Jeff Kuhner

Iran's students are being taught the virtues of Islamic world supremacy and jihadism. This is the conclusion of a major new study on Iranian textbooks by Freedom House (read the full story here). The study, entitled "Discrimination and Intolerance in Iran's Textbooks," is a somber reminder that Iran's theocratic regime is teaching its children to embrace anti-Americanism and prepare for a holy war against the West.

Saeed Paivandi, a sociologist at Paris-8 University and one of the West's few experts on Iran's post-revolutionary education system, looked at 95 compulsory textbooks taught in grades one to eleven. His conclusion: Iranian students are repeatedly told that humans don't all enjoy the same rights; rather, we are classified into a distinct hierarchy--with Muslim men at the top, and women and non-Muslims occupying the lower rungs of the social ladder.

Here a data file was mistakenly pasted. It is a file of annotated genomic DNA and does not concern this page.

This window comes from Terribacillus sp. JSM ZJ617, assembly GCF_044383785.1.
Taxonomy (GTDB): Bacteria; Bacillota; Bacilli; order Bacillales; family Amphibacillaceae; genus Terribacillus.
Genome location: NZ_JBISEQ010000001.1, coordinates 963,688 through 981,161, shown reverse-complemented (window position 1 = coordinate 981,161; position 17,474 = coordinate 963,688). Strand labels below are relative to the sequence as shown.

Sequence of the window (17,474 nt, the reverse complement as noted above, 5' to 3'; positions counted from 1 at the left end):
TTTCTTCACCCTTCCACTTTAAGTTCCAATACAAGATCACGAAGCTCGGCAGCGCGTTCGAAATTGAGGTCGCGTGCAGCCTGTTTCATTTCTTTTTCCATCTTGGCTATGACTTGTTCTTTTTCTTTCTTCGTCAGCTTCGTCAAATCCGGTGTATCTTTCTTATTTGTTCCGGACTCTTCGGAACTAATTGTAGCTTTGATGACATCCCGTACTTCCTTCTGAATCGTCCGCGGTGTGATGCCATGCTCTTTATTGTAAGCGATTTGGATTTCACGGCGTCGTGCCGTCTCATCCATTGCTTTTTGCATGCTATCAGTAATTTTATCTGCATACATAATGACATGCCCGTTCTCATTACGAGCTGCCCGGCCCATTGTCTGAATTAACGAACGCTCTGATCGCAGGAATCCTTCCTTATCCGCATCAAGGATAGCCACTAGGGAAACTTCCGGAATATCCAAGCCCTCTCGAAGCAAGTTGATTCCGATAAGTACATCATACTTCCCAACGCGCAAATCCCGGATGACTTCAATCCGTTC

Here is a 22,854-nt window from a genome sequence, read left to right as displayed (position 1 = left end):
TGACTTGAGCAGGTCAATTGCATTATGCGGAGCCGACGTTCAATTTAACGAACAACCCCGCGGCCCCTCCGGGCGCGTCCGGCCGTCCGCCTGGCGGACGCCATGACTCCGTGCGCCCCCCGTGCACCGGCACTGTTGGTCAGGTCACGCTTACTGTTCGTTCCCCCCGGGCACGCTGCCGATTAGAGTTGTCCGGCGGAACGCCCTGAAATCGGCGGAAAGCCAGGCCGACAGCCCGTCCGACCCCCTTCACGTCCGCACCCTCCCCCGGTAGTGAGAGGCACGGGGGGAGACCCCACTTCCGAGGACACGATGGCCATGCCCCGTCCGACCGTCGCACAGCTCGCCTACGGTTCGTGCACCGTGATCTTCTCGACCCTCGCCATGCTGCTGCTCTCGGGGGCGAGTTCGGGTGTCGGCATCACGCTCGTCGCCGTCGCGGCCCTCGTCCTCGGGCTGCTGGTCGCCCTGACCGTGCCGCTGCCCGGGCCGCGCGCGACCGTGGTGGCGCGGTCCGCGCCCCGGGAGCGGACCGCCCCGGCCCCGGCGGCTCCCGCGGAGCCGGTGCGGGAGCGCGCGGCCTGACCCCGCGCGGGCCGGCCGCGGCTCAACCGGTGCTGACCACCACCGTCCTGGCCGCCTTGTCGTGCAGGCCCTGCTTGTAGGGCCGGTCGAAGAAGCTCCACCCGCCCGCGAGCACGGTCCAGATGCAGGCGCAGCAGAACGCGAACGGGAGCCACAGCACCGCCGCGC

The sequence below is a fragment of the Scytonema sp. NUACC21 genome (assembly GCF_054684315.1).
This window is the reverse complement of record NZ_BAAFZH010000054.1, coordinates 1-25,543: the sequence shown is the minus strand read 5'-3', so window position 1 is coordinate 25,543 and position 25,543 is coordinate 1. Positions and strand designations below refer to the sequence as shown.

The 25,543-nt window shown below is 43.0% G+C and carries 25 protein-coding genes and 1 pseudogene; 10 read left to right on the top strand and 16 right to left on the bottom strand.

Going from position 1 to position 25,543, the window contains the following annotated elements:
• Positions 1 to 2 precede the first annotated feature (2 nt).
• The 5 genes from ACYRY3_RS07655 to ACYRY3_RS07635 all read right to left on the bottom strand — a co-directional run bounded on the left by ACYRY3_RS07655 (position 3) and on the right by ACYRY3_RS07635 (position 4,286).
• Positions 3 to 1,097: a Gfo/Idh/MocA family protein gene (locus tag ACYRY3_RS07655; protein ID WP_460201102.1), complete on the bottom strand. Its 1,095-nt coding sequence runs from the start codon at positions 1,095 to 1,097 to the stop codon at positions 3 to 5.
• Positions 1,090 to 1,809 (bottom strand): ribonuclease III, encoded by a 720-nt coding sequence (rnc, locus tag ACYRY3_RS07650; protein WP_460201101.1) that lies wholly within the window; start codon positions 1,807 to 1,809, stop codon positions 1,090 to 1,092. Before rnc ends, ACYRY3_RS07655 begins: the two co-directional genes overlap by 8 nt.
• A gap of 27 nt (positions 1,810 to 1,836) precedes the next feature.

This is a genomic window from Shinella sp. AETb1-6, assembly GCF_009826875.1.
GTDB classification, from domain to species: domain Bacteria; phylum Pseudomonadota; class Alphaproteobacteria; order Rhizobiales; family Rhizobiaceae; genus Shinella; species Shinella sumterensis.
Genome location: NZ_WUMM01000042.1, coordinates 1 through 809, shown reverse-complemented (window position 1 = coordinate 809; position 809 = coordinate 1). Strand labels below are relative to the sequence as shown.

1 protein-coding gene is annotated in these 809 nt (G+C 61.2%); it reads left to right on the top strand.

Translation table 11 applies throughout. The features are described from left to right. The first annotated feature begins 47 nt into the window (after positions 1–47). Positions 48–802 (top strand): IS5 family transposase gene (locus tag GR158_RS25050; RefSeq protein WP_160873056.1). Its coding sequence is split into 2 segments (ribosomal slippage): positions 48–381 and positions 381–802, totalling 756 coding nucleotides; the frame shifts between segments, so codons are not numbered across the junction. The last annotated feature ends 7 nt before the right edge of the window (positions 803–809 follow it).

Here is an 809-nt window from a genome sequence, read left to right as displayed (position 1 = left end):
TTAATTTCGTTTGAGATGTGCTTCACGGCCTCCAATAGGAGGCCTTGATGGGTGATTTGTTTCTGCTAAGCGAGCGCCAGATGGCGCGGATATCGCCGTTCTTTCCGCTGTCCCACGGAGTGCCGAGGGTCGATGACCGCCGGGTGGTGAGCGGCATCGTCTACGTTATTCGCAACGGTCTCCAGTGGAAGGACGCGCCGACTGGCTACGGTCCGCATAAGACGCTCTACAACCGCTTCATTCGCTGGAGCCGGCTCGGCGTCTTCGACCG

The textbooks assert that "some individuals are born first-class citizens, due to their identity, gender, and way of thinking, while others become second- and third-class citizens. Those who are excluded from the inside are victims of this discriminatory system."

In fact, following the 1979 Islamic revolution that brought Ayatollah Khomeini and his mullah thugs to power, Iran has systematically imposed a series of discriminatory laws that deny non-Muslims access to senior government posts, sanction the murder of homosexuals, enforce a strict quota system for Christians and Jews in universities, and insist that all Jewish- or Christian-owned businesses be publicly designated as non-Muslim.

Iran is one of the world's...

Liam Julian